During my education and the past 4 years since graduating, there have been many moments that have validated my career path and importance of sustainability not solely relying on government regulation. The most memorable moment was when I was in my Environmental Econ class. The announcement came that the United States had just pulled out of the Paris Agreement. My professor scrapped our agenda for that day so we could discuss the news and difficulties that lie ahead for us. It soon came to light that many major companies based out of the US pledged their commitment with or without the backing of the US government. This moment in time brought a horrifying yet inspiring realization. My faith in those running and representing our country was falling but my faith in what people can accomplish when banding together strengthened.

After graduating, I searched for a career where I could make a positive impact across as many entities as I could in the community where I was raised. That’s when I found UMC, an ESCO and Mechanical Contracting firm. The built environment accounts for ~40% of energy consumed in the US and operation throughout the building’s lifecycle accounts for roughly 80-90% of total lifecycle energy emissions. So our designs and installations have a significant opportunity to provide an impact on consumed energy and environmental impacts if we focus on both sustainable materials as well as designing systems that prioritize efficiency.

We have started to take a deeper look at what we can control within our scopes of work and see that we have the opportunity to have a measurable impact on the environment and community. In UMC’s 102 years in business, sustainability has been a core offering and has recently been pushed to the forefront of our business. I have taken on the brand-new role of Sustainability Lead to create and drive these initiatives. Sustainability within MEP is still new and, frankly, behind in the overall green-construction movement. We are excited to be at the forefront and help pave the way for our industry. We are doing so through intentional partnerships and actions. One of the most influential partnerships we have joined recently is with MEP2040. I have volunteered to be an Ambassador connecting all the Working Groups, ensuring that this commitment is set up to best assist not just UMC, but all others in the MEP industry. Working together, we’ll have the ability to achieve net-zero carbon in our projects.

Sydney Armitage

“In our 102 years in business, sustainability has been a core offering and has recently been pushed to the forefront of our business. I have taken on the brand-new role of Sustainability Lead to create and drive these initiatives. Sustainability within MEP is still new and, frankly, behind in the overall green-construction movement. We are excited to be at the forefront and help pave the way for our industry.”

What are you and your company doing to help reduce embodied carbon emissions?

Katie Felver

Architect, Mahlum Architects, Portland

Just over ten years ago, the lake that provides public drinking water to my hometown succumbed to decades of contamination. In addition to that year’s extra-hot, dry summer, unmitigated fertilizer run-off, industrial drainage, and removal of natural shores and banks caused a series of toxic algae blooms that the community is still dealing with to this day.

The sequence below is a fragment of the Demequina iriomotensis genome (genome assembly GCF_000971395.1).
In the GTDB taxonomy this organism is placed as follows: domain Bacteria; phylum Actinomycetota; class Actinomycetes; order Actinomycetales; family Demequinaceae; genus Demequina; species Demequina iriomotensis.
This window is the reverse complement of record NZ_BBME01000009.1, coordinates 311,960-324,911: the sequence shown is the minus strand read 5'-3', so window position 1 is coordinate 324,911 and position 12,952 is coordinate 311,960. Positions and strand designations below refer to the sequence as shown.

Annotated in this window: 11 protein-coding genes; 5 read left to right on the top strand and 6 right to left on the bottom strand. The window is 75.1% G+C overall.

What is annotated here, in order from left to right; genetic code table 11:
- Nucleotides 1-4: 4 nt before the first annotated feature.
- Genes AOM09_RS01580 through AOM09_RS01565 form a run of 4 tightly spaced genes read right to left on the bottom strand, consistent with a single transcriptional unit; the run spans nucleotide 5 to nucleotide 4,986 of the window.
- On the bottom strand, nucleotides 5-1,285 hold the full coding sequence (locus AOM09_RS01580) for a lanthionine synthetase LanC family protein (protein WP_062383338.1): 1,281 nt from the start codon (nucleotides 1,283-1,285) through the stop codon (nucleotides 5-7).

Years before this tragedy, I had made the decision to pursue my love for buildings, studying architecture, sustainable design, material ecology, landfill waste diversion, and human health. I began to envision using my future career to combat climate change and inspire others, and yet it took this event in my hometown to tie it all together for me: every decision we make as designers and consumers has a positive or negative impact.

As an industry, we typically focus on the positives that a new construction project can bring, but unless we research and weigh all potential impacts, we will never know how we are contributing to someone else’s environmental disaster. Are we inadvertently causing algae blooms somewhere else? Or worse?

Today, I am excited to be an architect. Our industry has big challenges ahead of us, but also so much positive energy and new information coming to light every single day. Most of my design work is in K-12 schools, where the next generation of environmental stewards are learning directly from our buildings and sites, grasping how they fit into an ecosystem and what their role is. School facilitators are continually asking how buildings can teach kids about science, ecology, hydrology, energy and conservation, recycling, and other endless possibilities. Seeing the interest younger generations have in combatting climate change is inspiring and helps us push our work to live up to the true definition of “sustainable.”

I am so thankful I get to do this work alongside other building ecology and efficiency enthusiasts at Mahlum, through project work and best practices for WBLCA and low carbon design.  From 2018-2020 we completely re-wrote our Sustainability Action Plan with input from the entire office, and through that process we started asking ourselves, “What does a carbon-free practice look like?” Out of that came our embodied carbon neutral Portland Studio and a Carbon Initiative in 2021 which affirms the company’s commitment to reducing global emissions.

The goals of this initiative are to get us to a carbon neutral practice by 2030 through measuring design performance, actual building performance, site emissions, and embodied carbon on all projects. We also want to contribute to the greater effort through research, training, and advocacy. Some of that advocacy comes from getting to be involved in the CLF Portland Hub, where so many great minds come together to share information, stories, and ideas every month. It’s been a great way to stay inspired and keep up the good fight!

Katie Felver

“Most of my design work is in K-12 schools, where the next generation of environmental stewards are learning directly from our buildings and sites, grasping how they fit into an ecosystem and what their role is. School facilitators are continually asking how buildings can teach kids about science, ecology, hydrology, energy and conservation, recycling, and other endless possibilities.”